Highlights from commemorative marker ceremony noting history with the Peace Corps

More than 150 guests and VIPs gathered Saturday in Brattleboro, Vermont, to dedicate a historic marker commemorating the SIT campus as one of the first sites to train outbound Peace Corps volunteers. The event was a celebration of the shared history of SIT, World Learning, The Experiment in International Living, and the Peace Corps. Here are a few of the many highlights from the event.

To read the full coverage of the event, click Shared history of SIT, World Learning, and Peace Corps focus of events. To watch the commemorative marker dedication, click here.

“Today offers a profound moment to reflect on the shared history and values among these institutions and to honor the bold visionaries who dreamed our institutions into existence: Dr. Donald Watt, President John F. Kennedy, Gordon Boyce, and Sargent Shriver.

What our founders may not have envisioned is just how deep the bonds would be between volunteers or students and their hosts and how those bonds would live a lifetime. Or just how powerful a network has been created based on those shared values and experiences.”

Carol Spahn, CEO, Peace Corps

“Our programs amplify the voices and agency of all people, from myriad backgrounds, countries, cultures, and experiences. We, like the Peace Corps, are committed to making a better world for future generations.”

Carol Jenkins, CEO, World Learning

“Collectively, World Learning, School for International Training, and the Peace Corps have inspired tens of thousands of people to go beyond their personal, geographic, and intellectual comfort zones to live, work, and learn alongside communities around the globe. Together they have impacted the world and been transformed themselves.”

Dr. Sophia Howlett, President, School for International Training

“It’s my great pleasure to extend my thanks and the thanks of everyone in my family for the extraordinary generations of work that have been done by the Experiment in International Living, the Peace Corps, and World Learning. No alliance of organizations or people have done more to break down the walls of misunderstanding and fear that have divided culture from culture, religion from religion, country from country, people from people, and furthermore no group of organizations or teams of individuals have done more to stay the course in these days of increased division and polarization.”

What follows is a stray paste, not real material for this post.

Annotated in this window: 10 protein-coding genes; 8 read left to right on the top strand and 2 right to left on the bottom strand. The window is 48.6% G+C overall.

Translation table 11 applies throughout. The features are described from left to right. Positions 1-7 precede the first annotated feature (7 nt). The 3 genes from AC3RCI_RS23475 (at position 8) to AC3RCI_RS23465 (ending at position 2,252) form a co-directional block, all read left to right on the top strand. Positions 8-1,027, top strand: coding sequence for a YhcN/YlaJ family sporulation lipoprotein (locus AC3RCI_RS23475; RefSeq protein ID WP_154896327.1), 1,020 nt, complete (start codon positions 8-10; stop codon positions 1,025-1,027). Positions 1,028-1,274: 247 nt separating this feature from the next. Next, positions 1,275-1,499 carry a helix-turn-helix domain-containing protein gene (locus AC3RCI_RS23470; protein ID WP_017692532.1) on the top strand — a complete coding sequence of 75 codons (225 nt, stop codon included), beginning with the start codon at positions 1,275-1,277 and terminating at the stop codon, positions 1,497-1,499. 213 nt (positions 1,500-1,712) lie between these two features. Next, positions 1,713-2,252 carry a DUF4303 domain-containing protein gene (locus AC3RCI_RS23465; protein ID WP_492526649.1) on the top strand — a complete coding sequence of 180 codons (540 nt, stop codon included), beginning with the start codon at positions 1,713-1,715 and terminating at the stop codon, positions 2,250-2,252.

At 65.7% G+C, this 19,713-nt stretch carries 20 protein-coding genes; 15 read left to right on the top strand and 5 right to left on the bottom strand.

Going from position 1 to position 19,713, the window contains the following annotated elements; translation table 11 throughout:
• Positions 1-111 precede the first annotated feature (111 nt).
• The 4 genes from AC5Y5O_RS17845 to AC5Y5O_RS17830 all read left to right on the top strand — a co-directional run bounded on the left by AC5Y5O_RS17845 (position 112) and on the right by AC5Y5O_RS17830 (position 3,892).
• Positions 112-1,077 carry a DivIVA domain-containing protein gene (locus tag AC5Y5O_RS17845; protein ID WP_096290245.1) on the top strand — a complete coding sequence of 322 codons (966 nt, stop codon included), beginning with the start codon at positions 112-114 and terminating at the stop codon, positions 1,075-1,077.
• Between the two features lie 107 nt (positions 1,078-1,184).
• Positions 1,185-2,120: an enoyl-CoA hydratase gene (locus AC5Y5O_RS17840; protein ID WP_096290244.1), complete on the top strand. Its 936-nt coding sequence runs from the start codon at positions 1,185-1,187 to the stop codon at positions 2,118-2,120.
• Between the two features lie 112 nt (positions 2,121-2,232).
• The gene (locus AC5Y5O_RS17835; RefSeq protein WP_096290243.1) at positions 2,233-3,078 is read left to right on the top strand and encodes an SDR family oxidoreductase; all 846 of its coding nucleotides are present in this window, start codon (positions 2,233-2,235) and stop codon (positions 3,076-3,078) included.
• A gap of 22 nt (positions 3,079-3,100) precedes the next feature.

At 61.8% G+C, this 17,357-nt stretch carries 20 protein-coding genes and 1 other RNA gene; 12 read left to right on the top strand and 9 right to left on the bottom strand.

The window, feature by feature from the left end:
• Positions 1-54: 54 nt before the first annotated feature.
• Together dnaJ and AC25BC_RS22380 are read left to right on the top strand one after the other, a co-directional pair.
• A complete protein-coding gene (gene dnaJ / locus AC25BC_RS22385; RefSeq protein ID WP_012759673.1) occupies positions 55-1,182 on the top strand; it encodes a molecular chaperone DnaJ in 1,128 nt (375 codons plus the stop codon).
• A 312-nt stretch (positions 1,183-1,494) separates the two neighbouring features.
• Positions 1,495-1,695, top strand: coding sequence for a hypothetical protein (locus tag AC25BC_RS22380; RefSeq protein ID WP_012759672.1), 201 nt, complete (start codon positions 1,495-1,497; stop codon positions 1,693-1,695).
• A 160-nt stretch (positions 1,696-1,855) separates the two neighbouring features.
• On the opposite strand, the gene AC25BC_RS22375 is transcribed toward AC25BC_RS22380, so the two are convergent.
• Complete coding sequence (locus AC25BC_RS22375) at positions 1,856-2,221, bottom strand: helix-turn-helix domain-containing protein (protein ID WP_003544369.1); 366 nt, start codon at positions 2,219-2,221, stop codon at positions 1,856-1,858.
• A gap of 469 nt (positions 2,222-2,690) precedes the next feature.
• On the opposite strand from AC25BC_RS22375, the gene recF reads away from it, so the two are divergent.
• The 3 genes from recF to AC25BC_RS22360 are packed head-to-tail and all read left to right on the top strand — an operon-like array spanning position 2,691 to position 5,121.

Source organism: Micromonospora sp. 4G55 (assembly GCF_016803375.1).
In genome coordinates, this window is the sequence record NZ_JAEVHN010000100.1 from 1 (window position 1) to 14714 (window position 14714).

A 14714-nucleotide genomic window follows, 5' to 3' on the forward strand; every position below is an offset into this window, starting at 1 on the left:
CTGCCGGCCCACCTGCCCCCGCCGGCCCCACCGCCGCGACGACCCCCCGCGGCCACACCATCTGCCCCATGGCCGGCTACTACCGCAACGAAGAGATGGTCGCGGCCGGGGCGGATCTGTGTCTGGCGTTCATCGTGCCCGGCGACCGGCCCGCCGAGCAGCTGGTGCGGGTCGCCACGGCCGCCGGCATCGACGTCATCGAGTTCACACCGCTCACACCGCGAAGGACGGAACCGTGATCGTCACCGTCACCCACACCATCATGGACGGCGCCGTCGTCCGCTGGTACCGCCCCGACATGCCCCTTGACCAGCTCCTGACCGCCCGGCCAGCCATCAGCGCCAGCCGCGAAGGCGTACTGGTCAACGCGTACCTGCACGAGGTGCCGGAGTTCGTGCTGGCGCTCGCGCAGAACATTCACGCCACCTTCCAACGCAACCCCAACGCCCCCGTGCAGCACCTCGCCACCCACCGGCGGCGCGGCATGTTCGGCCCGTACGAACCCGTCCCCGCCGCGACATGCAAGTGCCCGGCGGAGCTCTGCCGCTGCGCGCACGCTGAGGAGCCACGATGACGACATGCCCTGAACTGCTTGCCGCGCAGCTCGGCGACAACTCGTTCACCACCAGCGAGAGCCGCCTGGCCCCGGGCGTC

Timothy Shriver, son of Sargent Shriver, in a written letter

“The best antidote for cynicism is making a personal decision that cynicism is for the other side. That’s for other people. I’m embracing hope.

“I was sitting here on this beautiful Vermont hillside, and I was looking out at this view … and all those hills, and there’s a next set of hills, and then there’s a next set of hills. And what’s that beyond all those hills? It’s Niger. It’s Cameroon. It’s the Maldives. It is the world out there that is waiting for the people who graduate. And SIT had a wonderful graduation earlier today.

“I understand the vital role that institutions play in allowing individuals to do the extraordinarily important work that is being done right from here in this small, tiny, powerful international location here in the hills of Vermont.”

Peter Welch, U.S. Representative for Vermont’s at-large congressional district

“World Learning continues its leadership in experiential, cross-cultural, and intercultural training around the world and right here in Brattleboro. Recently in partnership with ECDC, SIT welcomed nearly 100 Afghan refugees here to the campus, bringing together faculty, alumni, and neighbors to offer language, cultural orientation, and friendship in a program that is quickly becoming a national model.

“This historic marker is a tangible reminder of the outside role that Vermont plays on the world stage. Senator Leahy remains committed to the enduring legacy of the partnership begun here in Brattleboro.”

Katherine Long, Casework Manager, Office of U.S. Senator Patrick Leahy

“Organizations with big hearts — like those represented today — are very good at planting trees that they rarely get to see fully grown or sit in the shade of. Today, as we gather here to enjoy that shade and the view of how the seeds of peace and hope have grown, I also challenge us all to be bold visionaries, to set out audacious goals, in the spirit of our founders, and to take charge.

“I am so grateful to be among this crowd of people who care, people who have committed their lives to world peace, understanding, and friendship, who have issued ‘passports to understanding’ in powerful ways, and who are willing to try things that may have been deemed unimaginable.”

Carol Spahn, CEO, Peace Corps



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